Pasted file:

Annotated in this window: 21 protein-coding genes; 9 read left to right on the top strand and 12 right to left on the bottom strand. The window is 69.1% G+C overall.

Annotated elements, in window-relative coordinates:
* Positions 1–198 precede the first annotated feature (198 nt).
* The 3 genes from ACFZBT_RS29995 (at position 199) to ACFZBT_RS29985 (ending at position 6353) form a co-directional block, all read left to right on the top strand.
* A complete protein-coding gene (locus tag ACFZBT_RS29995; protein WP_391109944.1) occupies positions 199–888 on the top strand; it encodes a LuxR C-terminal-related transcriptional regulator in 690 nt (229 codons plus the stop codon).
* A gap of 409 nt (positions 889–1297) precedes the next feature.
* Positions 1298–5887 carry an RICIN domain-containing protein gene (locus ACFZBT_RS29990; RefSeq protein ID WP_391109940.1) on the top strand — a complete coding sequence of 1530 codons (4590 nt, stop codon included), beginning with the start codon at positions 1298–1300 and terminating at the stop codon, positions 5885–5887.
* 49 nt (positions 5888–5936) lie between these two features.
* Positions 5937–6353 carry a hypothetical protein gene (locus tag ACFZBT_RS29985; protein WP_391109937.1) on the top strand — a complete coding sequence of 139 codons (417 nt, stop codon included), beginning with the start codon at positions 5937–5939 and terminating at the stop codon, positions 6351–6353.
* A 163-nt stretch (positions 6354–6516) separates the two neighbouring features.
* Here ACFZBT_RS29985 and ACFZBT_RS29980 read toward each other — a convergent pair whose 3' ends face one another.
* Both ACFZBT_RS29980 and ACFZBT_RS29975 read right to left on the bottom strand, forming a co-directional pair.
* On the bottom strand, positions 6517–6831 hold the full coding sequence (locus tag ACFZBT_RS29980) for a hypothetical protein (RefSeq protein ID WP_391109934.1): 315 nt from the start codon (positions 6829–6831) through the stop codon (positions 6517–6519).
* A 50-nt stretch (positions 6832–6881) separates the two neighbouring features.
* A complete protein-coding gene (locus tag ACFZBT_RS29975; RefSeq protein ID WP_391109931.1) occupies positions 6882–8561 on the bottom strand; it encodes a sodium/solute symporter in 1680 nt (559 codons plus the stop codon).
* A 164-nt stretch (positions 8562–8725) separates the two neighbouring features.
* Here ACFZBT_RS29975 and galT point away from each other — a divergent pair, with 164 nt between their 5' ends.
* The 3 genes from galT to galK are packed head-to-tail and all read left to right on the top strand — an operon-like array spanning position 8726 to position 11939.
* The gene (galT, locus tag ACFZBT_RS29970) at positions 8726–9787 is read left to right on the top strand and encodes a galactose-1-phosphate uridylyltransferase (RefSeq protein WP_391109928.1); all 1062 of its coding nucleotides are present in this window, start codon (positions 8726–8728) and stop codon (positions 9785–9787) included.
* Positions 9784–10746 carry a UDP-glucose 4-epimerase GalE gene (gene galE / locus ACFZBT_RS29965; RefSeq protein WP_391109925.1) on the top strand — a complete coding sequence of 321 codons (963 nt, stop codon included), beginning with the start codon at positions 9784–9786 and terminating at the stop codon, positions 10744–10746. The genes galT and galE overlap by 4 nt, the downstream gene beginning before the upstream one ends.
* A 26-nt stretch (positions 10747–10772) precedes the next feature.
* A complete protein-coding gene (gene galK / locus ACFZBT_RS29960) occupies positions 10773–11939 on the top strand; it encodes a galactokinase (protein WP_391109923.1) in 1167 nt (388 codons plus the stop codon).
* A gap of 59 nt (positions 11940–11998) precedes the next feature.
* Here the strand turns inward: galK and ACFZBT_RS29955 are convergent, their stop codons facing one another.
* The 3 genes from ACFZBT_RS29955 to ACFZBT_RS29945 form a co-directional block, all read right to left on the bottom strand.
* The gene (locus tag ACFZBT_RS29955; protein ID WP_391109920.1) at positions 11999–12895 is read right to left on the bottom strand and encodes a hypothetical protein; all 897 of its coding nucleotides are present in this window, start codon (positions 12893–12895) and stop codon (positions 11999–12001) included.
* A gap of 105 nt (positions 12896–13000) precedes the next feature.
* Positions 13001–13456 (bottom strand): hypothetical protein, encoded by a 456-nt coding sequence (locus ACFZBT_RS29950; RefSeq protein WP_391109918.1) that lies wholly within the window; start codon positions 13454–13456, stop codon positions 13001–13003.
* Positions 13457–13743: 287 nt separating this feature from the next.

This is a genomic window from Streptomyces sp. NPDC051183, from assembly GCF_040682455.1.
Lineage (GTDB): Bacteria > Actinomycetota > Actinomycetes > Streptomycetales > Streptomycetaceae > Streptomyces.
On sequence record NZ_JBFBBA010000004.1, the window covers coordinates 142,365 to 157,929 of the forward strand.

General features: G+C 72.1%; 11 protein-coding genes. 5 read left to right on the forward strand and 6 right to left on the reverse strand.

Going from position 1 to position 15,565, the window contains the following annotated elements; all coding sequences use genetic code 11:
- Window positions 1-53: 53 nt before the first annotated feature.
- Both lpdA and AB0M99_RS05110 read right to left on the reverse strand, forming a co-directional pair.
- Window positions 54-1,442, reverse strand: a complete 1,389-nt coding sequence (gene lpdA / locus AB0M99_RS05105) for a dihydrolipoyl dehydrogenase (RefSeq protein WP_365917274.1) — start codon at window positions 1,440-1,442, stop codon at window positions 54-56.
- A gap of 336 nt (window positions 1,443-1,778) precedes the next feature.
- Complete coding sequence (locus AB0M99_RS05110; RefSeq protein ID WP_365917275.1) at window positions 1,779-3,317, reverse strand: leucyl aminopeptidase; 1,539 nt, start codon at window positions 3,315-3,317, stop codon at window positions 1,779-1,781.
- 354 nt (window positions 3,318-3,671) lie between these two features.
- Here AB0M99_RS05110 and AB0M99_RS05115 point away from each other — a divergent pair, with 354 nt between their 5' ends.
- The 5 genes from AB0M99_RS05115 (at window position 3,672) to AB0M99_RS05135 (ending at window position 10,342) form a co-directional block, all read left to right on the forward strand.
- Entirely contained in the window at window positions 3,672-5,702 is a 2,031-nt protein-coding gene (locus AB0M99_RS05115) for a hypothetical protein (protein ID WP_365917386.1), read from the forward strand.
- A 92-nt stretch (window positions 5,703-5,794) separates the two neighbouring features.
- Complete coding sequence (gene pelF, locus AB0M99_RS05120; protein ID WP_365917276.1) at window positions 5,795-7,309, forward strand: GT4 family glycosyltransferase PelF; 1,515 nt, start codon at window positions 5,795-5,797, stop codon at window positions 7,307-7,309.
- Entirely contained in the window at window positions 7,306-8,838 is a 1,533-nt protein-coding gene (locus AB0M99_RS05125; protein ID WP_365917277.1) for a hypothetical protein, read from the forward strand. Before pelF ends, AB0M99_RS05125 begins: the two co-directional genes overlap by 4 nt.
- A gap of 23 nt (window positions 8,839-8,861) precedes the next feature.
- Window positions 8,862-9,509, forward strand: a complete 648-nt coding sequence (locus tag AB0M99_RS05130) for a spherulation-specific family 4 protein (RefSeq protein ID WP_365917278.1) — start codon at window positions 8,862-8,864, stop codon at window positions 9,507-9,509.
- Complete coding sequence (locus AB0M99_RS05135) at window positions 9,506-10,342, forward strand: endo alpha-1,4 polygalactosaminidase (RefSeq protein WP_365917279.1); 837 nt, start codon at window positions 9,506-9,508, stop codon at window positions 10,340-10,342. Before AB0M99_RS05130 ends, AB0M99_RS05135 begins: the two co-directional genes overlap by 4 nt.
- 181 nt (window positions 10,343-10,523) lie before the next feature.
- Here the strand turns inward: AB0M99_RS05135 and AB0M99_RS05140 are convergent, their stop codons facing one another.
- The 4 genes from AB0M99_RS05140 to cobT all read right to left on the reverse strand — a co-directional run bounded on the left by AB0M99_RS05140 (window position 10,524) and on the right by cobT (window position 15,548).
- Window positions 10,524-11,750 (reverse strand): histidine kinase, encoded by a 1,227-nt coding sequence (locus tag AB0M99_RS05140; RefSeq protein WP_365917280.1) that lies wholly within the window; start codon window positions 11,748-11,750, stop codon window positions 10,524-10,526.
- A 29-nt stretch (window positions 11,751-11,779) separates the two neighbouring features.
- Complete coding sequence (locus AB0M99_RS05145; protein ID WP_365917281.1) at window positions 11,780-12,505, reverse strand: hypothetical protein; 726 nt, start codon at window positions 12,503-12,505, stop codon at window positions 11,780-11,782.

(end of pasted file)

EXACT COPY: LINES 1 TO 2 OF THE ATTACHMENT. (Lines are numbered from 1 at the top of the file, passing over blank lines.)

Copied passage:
Annotated in this window: 21 protein-coding genes; 9 read left to right on the top strand and 12 right to left on the bottom strand. The window is 69.1% G+C overall.

Annotated elements, in window-relative coordinates: